I’m aware of some of the long-term risks around accessing Super early, however my question is: what if I was to use that $10k of super to put toward purchasing a property? It would still leave me with a substantial balance that would continue to grow over the years as I am only 26 years old, and would be an investment toward my property portfolio that would also support my retirement in the future. It's a tricky one and i would really appreciate some advice as this one has been difficult to explore online. Thank you in advance!
Ally in Tweed Heads
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I think the most important issue to raise first is that gaining early access to your super requires you to meet one of three key criteria:
- Eligible for Job Seeker payment
- Redundant or 20% reduction in working hours
From the context of your question, it would seem you are either looking to buy your first home or an investment property. I assume this would require you take on some additional debt, which given the criteria above probably wouldn’t be the best decision in the current environment. However, as we don’t know your full financial situation, we will consider the merits from an investment point of view.
There are no guarantees in any type of investing, so your assumption that investing into property or shares via super will continue to grow should be made with caution. On the one hand, superannuation offers the lowest tax environment outside of owning your own home, hence the benefit of keeping the funds within super is the capped 15% tax rate. On the other hand, property can offer negative gearing benefits or be capital gains tax-free if it is your home, noting that you must lose money to gain the benefits of negative gearing.
Property investment requires (and allows) you to leverage the limited capital you have, meaning you are more exposed to potential upside and downside, however, property is also a depreciating asset which will require additional capital investment as it ages. Your superannuation on the other hand is invested into many different businesses in different sectors as well as property, toll roads, government bonds and shopping centres among others. Superannuation will therefore be more diversified and likely lower risk than borrowing to buy a single property. Over the last several decades, property and shares have both generated similar returns of around 8-10% per annum, hence they are difficult to split on an historical basis.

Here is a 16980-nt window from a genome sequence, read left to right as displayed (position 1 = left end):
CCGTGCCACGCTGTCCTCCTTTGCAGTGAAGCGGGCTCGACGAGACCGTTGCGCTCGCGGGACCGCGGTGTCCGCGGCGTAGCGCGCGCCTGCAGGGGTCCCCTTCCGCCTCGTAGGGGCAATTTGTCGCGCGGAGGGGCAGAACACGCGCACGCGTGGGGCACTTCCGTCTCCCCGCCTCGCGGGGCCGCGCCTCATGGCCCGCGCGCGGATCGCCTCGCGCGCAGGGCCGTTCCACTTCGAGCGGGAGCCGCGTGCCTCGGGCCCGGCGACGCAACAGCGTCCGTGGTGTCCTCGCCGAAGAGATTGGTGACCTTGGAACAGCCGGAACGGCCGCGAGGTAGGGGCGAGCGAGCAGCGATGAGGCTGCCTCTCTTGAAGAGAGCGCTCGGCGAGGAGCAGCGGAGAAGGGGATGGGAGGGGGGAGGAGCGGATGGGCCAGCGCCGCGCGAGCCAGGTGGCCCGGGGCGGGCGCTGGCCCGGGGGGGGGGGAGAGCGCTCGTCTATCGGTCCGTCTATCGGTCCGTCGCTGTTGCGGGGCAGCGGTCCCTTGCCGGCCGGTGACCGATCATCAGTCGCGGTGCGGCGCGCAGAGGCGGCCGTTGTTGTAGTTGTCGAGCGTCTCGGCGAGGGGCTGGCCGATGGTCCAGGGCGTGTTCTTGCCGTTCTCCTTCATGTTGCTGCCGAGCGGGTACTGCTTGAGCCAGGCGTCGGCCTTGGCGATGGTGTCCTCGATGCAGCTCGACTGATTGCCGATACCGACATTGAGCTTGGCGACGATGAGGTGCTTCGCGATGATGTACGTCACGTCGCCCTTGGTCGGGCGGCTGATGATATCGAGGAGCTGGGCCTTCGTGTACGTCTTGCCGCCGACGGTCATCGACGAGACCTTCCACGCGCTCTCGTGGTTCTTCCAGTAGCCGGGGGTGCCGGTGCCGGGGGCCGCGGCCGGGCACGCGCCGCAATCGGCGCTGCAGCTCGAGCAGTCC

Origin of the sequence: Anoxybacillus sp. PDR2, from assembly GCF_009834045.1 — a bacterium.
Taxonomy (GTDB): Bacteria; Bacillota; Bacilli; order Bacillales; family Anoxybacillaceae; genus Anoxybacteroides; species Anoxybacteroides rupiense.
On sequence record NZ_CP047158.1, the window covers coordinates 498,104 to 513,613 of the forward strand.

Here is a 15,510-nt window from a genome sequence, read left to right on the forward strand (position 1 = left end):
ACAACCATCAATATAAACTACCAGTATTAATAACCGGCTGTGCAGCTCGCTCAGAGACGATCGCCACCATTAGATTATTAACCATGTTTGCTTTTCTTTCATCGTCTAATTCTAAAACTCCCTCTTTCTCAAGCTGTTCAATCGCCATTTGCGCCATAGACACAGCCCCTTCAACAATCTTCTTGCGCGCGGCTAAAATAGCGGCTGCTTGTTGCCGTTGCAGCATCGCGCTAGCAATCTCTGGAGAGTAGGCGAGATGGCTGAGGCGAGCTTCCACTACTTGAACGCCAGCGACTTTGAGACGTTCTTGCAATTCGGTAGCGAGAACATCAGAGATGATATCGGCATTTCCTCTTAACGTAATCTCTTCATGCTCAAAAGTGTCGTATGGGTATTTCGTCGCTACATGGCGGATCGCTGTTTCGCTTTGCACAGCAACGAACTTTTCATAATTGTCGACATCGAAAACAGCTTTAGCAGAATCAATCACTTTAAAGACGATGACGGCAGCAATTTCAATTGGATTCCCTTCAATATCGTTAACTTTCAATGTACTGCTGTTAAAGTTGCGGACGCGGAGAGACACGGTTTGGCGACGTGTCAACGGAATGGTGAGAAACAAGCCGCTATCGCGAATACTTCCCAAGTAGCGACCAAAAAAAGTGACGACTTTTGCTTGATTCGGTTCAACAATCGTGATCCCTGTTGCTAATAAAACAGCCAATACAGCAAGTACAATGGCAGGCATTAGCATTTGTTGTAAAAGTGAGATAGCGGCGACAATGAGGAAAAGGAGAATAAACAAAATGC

So to summarise, it’s basically a tie. One of the most important steps in saving capital for your retirement is getting started, so you have made the most important decision. In terms of accessing your super, our advice would be to avoid doing so if you really don’t need the capital; i.e. unless you have important expenses or other loan repayments due and no savings.
Playing devil’s advocate though, you may wish to consider the alternative. At 26, you will be lucky to see your superannuation in the next 40 years. 40 years is an incredibly long-time during which successive Government’s will no doubt continue to change the features of the superannuation environment. Who knows if it will exist in its current form 20 or 30 years from now? The legislation risk over such a long period of time is huge and on the assumption that you will be putting your capital to work rather than spending it on discretionary items, than the devil’s advocate would say go for it……At least this way if something go wrong at another time in the future you will at least have access to those funds.
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